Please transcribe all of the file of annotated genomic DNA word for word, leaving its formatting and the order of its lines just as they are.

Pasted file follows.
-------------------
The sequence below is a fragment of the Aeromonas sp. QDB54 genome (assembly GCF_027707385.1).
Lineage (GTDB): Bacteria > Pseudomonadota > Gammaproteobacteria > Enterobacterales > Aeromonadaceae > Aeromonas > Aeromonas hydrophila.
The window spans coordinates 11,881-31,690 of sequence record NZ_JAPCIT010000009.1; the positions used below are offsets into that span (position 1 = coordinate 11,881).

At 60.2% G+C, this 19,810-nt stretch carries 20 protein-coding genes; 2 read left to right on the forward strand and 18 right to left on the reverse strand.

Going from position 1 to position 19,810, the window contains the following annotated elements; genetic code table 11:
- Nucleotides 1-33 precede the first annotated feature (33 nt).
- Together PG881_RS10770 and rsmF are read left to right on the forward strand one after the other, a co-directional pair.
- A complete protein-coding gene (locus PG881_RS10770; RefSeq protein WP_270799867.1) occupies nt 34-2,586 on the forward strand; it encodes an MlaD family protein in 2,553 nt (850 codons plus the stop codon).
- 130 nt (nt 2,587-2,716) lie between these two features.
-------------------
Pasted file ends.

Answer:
The sequence below is a fragment of the Aeromonas sp. QDB54 genome (assembly GCF_027707385.1).
Lineage (GTDB): Bacteria > Pseudomonadota > Gammaproteobacteria > Enterobacterales > Aeromonadaceae > Aeromonas > Aeromonas hydrophila.
The window spans coordinates 11,881-31,690 of sequence record NZ_JAPCIT010000009.1; the positions used below are offsets into that span (position 1 = coordinate 11,881).

At 60.2% G+C, this 19,810-nt stretch carries 20 protein-coding genes; 2 read left to right on the forward strand and 18 right to left on the reverse strand.

Going from position 1 to position 19,810, the window contains the following annotated elements; genetic code table 11:
- Nucleotides 1-33 precede the first annotated feature (33 nt).
- Together PG881_RS10770 and rsmF are read left to right on the forward strand one after the other, a co-directional pair.
- A complete protein-coding gene (locus PG881_RS10770; RefSeq protein WP_270799867.1) occupies nt 34-2,586 on the forward strand; it encodes an MlaD family protein in 2,553 nt (850 codons plus the stop codon).
- 130 nt (nt 2,587-2,716) lie between these two features.